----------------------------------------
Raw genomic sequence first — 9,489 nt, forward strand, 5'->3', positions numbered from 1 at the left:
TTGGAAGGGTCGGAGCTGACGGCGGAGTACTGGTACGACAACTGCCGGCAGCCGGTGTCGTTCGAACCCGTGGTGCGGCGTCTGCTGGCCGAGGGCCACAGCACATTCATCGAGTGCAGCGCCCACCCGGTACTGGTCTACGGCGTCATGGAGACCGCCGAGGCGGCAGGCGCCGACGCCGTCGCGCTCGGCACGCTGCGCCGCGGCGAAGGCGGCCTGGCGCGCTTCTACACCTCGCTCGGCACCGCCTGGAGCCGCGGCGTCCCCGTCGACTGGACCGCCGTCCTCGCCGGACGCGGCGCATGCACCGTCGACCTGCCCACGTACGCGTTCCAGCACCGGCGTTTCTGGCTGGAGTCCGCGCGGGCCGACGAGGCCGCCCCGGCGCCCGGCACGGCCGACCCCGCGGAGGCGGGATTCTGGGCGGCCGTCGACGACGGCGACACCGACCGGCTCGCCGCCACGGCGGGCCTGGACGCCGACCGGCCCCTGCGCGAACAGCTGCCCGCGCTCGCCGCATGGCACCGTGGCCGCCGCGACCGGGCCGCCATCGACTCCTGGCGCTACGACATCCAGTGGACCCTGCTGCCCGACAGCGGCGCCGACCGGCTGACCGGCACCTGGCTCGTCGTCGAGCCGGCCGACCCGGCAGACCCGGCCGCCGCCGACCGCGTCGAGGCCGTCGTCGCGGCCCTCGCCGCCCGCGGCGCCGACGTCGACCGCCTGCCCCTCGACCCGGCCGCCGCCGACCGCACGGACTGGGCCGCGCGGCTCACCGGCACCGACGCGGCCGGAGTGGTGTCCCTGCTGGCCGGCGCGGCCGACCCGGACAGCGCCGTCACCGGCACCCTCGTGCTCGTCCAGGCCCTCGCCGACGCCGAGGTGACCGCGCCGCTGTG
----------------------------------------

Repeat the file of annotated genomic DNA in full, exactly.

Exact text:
Raw genomic sequence first — 9,489 nt, forward strand, 5'->3', positions numbered from 1 at the left:
TTGGAAGGGTCGGAGCTGACGGCGGAGTACTGGTACGACAACTGCCGGCAGCCGGTGTCGTTCGAACCCGTGGTGCGGCGTCTGCTGGCCGAGGGCCACAGCACATTCATCGAGTGCAGCGCCCACCCGGTACTGGTCTACGGCGTCATGGAGACCGCCGAGGCGGCAGGCGCCGACGCCGTCGCGCTCGGCACGCTGCGCCGCGGCGAAGGCGGCCTGGCGCGCTTCTACACCTCGCTCGGCACCGCCTGGAGCCGCGGCGTCCCCGTCGACTGGACCGCCGTCCTCGCCGGACGCGGCGCATGCACCGTCGACCTGCCCACGTACGCGTTCCAGCACCGGCGTTTCTGGCTGGAGTCCGCGCGGGCCGACGAGGCCGCCCCGGCGCCCGGCACGGCCGACCCCGCGGAGGCGGGATTCTGGGCGGCCGTCGACGACGGCGACACCGACCGGCTCGCCGCCACGGCGGGCCTGGACGCCGACCGGCCCCTGCGCGAACAGCTGCCCGCGCTCGCCGCATGGCACCGTGGCCGCCGCGACCGGGCCGCCATCGACTCCTGGCGCTACGACATCCAGTGGACCCTGCTGCCCGACAGCGGCGCCGACCGGCTGACCGGCACCTGGCTCGTCGTCGAGCCGGCCGACCCGGCAGACCCGGCCGCCGCCGACCGCGTCGAGGCCGTCGTCGCGGCCCTCGCCGCCCGCGGCGCCGACGTCGACCGCCTGCCCCTCGACCCGGCCGCCGCCGACCGCACGGACTGGGCCGCGCGGCTCACCGGCACCGACGCGGCCGGAGTGGTGTCCCTGCTGGCCGGCGCGGCCGACCCGGACAGCGCCGTCACCGGCACCCTCGTGCTCGTCCAGGCCCTCGCCGACGCCGAGGTGACCGCGCCGCTGTG